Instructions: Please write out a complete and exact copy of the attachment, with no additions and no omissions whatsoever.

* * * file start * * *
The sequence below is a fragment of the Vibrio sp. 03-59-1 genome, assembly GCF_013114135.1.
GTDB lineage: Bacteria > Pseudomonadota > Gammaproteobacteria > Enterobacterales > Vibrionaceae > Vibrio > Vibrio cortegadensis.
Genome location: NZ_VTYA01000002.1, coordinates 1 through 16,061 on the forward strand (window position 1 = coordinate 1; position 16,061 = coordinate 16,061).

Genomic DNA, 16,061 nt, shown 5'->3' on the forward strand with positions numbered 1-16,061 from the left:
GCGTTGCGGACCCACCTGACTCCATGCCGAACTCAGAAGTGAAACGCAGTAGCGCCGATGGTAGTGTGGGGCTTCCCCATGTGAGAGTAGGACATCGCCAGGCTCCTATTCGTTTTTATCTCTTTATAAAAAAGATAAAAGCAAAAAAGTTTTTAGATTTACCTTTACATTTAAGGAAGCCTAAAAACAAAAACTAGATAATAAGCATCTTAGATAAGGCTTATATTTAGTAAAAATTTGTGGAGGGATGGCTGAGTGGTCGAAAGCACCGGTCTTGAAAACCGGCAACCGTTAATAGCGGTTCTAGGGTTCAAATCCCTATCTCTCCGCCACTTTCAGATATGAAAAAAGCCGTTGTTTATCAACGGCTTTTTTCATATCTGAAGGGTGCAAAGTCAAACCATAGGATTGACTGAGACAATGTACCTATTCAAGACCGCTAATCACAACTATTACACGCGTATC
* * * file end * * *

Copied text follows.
The sequence below is a fragment of the Vibrio sp. 03-59-1 genome, assembly GCF_013114135.1.
GTDB lineage: Bacteria > Pseudomonadota > Gammaproteobacteria > Enterobacterales > Vibrionaceae > Vibrio > Vibrio cortegadensis.
Genome location: NZ_VTYA01000002.1, coordinates 1 through 16,061 on the forward strand (window position 1 = coordinate 1; position 16,061 = coordinate 16,061).

Genomic DNA, 16,061 nt, shown 5'->3' on the forward strand with positions numbered 1-16,061 from the left:
GCGTTGCGGACCCACCTGACTCCATGCCGAACTCAGAAGTGAAACGCAGTAGCGCCGATGGTAGTGTGGGGCTTCCCCATGTGAGAGTAGGACATCGCCAGGCTCCTATTCGTTTTTATCTCTTTATAAAAAAGATAAAAGCAAAAAAGTTTTTAGATTTACCTTTACATTTAAGGAAGCCTAAAAACAAAAACTAGATAATAAGCATCTTAGATAAGGCTTATATTTAGTAAAAATTTGTGGAGGGATGGCTGAGTGGTCGAAAGCACCGGTCTTGAAAACCGGCAACCGTTAATAGCGGTTCTAGGGTTCAAATCCCTATCTCTCCGCCACTTTCAGATATGAAAAAAGCCGTTGTTTATCAACGGCTTTTTTCATATCTGAAGGGTGCAAAGTCAAACCATAGGATTGACTGAGACAATGTACCTATTCAAGACCGCTAATCACAACTATTACACGCGTATC